NBCSN’s race day coverage begins Sunday at 7 a.m. ET with F1 Countdown, followed by NBCSN’s live presentation of the Abu Dhabi Grand Prix at 7:30 a.m. ET. F1 Extra will provide post-race analysis at 10 a.m. ET, and NBCSN will air an encore presentation of the Abu Dhabi Grand Prix on Sunday at 4:30 p.m. ET. NBCSN will also air coverage of the GP2 race in Abu Dhabion Sunday at 10 p.m. ET, with Alex Jacques calling the action.

Motorsports Coverage This Week on NBCSN, CNBC & NBC Sports Live Extra (subject to change):

Date Program Time (ET) Network
Fri., November 27 F1 Abu Dhabi Grand Prix – Practice 1 4 a.m. Live Extra
Off The Grid – Talladega (Encore) 7 a.m. NBCSN
Off The Grid – Austin (Encore) 7:30 a.m. NBCSN
F1 Abu Dhabi Grand Prix – Practice 2 8 a.m. NBCSN
“1” – F1 Documentary 9:30 a.m. NBCSN
Sat., November 28 F1 Abu Dhabi Grand Prix – Practice 2 (Encore) 1:30 a.m. NBCSN
F1 Abu Dhabi Grand Prix – Practice 3 5 a.m. Live Extra
F1 Abu Dhabi Grand Prix – Qualifying 8 a.m. CNBC
F1 Abu Dhabi Grand Prix – Qualifying (Encore) 12:30 p.m. NBCSN
Sun., November 29 F1 Countdown 7 a.m. NBCSN
F1 Abu Dhabi Grand Prix 7:30 a.m. NBCSN
F1 Extra 10 a.m. NBCSN
F1 Abu Dhabi Grand Prix (Encore) 4:30 p.m. NBCSN
GP2 – Abu Dhabi 10 p.m. NBCSN

Haas F1 Team finishes its first pit wall gantry

MEXICO CITY, MEXICO - OCTOBER 30:  Haas F1 Team logos during the press conference for their driver announcement on October 30, 2015 in Mexico City, Mexico.  (Photo by Andrew Hone/Getty Images for Haas)
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As Haas F1 Team continues to prepare for its debut season in the 2016 Formula 1 World Championship, it’s putting together all the pieces it needs to compete.

It’s got a driver lineup – Romain Grosjean and Esteban Gutierrez have now finally, formally been confirmed within the last month – and now it has the pit wall equipment complete for the strategists to call their respective drivers’ races.

Here’s a video of how the team’s first pit wall gantry was assembled, and finished today:

And here’s some still shots:

INDYCAR confirms additional car tethers among other 2016 safety enhancements

Josef Newgarden, Simon Pagenaud
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INDYCAR has outlined the formal safety enhancements it plans to do to the base Dallara DW12 chassis for the 2016 Verizon IndyCar Series season.

The full release from INDYCAR is below:

Tethering aerodynamic components of the Dallara IR-12 chassis is among safety enhancements announced by INDYCAR that will be implemented for the 2016 Verizon IndyCar Series season.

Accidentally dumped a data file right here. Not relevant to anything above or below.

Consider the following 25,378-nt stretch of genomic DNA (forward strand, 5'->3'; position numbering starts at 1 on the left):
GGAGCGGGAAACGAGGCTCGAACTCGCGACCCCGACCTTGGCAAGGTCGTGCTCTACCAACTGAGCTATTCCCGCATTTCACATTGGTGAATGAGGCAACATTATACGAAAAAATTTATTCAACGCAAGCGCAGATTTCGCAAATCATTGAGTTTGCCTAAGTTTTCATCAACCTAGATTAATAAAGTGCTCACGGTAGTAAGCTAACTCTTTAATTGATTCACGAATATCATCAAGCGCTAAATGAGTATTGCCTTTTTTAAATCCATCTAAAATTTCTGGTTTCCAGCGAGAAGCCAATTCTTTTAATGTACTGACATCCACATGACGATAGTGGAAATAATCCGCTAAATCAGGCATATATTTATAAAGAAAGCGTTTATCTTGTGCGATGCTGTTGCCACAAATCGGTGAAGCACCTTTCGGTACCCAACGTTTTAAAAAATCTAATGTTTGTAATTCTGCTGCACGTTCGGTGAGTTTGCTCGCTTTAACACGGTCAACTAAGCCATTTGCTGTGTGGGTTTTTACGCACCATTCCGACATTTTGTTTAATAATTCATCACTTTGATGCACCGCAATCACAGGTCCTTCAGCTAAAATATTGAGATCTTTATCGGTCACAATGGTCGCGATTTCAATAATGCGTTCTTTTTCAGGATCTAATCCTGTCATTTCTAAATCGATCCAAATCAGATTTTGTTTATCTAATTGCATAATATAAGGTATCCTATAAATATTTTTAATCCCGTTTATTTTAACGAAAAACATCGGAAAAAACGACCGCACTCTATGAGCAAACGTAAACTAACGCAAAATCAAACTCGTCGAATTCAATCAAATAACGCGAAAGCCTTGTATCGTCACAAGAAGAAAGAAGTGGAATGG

The high-tensile Zylon tethers minimize the possibility of components becoming detached from the race cars during accidents.

The rear beam wing and rear wheel guards will be tethered for all Verizon IndyCar Series events and the car’s nose will be tethered on superspeedway ovals (1.5 miles or longer). Dallara also has designed a tethering system for the front wing main plane for the three superspeedways on the 2016 schedule – Indianapolis Motor Speedway, Texas Motor Speedway and Pocono Raceway.

Since 1999, Verizon IndyCar Series cars have employed wheel restraints attached to the chassis and suspension. The Suspension Wheel/Wing Energy Management System (SWEMS) also includes one or two restraints attached from the rear wing main plane to a secure location on the transmission.

“It is a continual goal to improve safety for all the participants, fans and drivers alike,” said Will Phillips, INDYCAR Vice President of Technology. “We also need to do this in a fashion that does not create more yellow-flag racing and try to prevent as much debris as possible. We have great support from our partners to improve safety and wish to thank Chevrolet, Honda and Dallara for their participation and efforts in working together to implement change.”

Other changes for the 2016 season as part of INDYCAR’s ongoing research and development to improve the on-track product and safety include:

  • A domed skid plate on the underside of the chassis, which improves its yaw/spin characteristics, will complement rear wing flaps that deploy at 90 degrees if a car spins and travels backward on a superspeedway. The package will minimize the incidence of the car becoming airborne. The rear wing flaps have been tested in wind tunnels at General Motors and Texas A&M University. Components are scheduled to be available for the April 6 test on the 2.5-mile Indianapolis Motor Speedway oval.
  • An update to the Engine Control Unit (ECU) prevents a car from moving forward during a pit stop if the gearbox is not in neutral while the fuel hose is attached. Through the ECU, the fuel probe activation sensor can stop the car from moving forward by returning the engine to idle and engaging the clutch if the car is not in neutral when the fuel probe is plugged in.
  • Another ECU update puts the engine in idle faster if too much pressure is applied to the throttle or brake pedal. The throttle pedal failsafe will engage and idle the engine when pressure applied to either the throttle or brake pedal exceeds a calibrated threshold.